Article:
Judy, Eric and Jason rest in the grass next to the stream.

One of my neatest outdoor experiences happened here with Judy in 2005. I looked at her and she had tears going down her cheeks. I asked her what was wrong, and she replied, "you never told me how beautiful it was."

That is why this section of the hike gets so many pictures.

A closeup of one of the purple flowers in the meadow.

And of some small pink flowers.

From the stream looking back toward Whitne Portal.

A large tree above Mirror Lake, which is about a quarter mile above Outpost Camp.

A view of the mountains above Mirror Lake.

Mirror Lake.
Flowers near Mirror Lake and the mountains on the south side of it.

A beautiful picture of the east side of Mirror Lake.

Andrew and his friends fished in Mirror Lake which is full of golden trout.

A pan full of golden trout which we took with us up to Trail Camp and ate for dinner in 2005.

Outpost Camp (10,600 feet):

Outpost Camp is 3.6 miles below Trail Camp and is 1,460 feet lower. It is a much nicer place to camp than Trail Camp. There are trees and bushes and running water nearby, including a beautiful waterfall. It is the ideal place to camp after a day of summiting Whitney. Before a summit day, Trail Camp is still best because it is so much closer. Below, Eric Lau near our tents in 2005.

Trees and a meadow just east of the campsite.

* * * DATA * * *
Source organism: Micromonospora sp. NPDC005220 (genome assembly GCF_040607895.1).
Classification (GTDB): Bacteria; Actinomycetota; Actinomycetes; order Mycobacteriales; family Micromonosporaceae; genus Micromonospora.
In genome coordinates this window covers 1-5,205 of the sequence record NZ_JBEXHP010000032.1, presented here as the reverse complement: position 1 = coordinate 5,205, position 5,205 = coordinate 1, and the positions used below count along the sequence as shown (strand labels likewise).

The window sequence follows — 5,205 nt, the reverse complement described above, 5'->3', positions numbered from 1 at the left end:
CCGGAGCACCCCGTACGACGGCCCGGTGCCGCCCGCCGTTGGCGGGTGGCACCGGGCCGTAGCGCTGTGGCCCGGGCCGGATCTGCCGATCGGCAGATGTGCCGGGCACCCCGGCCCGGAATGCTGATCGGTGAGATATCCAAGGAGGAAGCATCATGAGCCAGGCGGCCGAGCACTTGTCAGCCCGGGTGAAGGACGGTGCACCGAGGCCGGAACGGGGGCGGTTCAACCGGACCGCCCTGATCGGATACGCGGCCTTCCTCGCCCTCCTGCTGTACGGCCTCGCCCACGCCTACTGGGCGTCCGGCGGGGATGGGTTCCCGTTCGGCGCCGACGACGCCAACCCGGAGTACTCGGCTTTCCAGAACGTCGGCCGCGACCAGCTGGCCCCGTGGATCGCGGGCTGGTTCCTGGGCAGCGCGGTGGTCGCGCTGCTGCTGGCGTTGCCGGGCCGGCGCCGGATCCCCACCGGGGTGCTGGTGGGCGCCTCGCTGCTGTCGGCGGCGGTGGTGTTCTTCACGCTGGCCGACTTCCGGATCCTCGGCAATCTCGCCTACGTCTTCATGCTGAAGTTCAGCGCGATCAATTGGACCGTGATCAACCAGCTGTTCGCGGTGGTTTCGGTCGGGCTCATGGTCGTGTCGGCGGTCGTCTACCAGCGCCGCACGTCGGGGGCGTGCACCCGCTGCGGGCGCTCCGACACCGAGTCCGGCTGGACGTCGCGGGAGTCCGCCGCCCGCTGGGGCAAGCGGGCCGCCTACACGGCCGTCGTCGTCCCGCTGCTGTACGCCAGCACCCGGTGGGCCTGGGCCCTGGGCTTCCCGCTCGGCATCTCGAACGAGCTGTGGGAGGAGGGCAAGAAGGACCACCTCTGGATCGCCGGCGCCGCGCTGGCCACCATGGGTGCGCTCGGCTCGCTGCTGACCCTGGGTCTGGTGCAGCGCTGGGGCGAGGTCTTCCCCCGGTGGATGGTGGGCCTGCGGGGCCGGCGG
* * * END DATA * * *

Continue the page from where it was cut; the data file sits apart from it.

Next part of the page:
The waterfall, just south of Outpost Camp.

A different view of the waterfall.

Looking toward Outpost Camp from the east.

Lone Pine Lake (9,960 feet):
Lone Pine Lake below, 1.0 mile below Outpost Camp and 640 feet lower. Andrew, Sam and I camped there following summiting Whitney in 1997. However, I don't believe camping is allowed there now.
Below Lone Pine Lake is a beautiful rushing stream. It is a nice resting spot, particularly when climbing up toward Whitney.

In 2005, Judy and I climbing up toward Lone Pine Lake.

In 2008, I cross a log across a stream.

Whitney Portal (8,360 feet):

In 2005, Eric Lau, Jason Bush, Andrew, Judy and I at the trailhead at Whitney Portal. It is 2.1 miles below Lone Pine Lake and 1,600 feet lower.

Right near the trailhead is the Whitney store. It is a must stop at the end of every trip. In 1993, after days of eating trail food, double hamburger, hashbrowns and fries are mighty tasty.

The store is known for its large portions. James Richey and Matt Cannon display plate sized pancakes and some hashbrowns.

Judy, Jason and Eric enjoy a meal there in 2005.

Judy and I in the Whitney Portal parking lot in 2005.

A view of Mount Whitney from the Whitney Portal road. Whitney is the tallest pointed mountain in the center. Keeler Needle is the next left.

Mount Whitney from further down the Whitney Portal Road.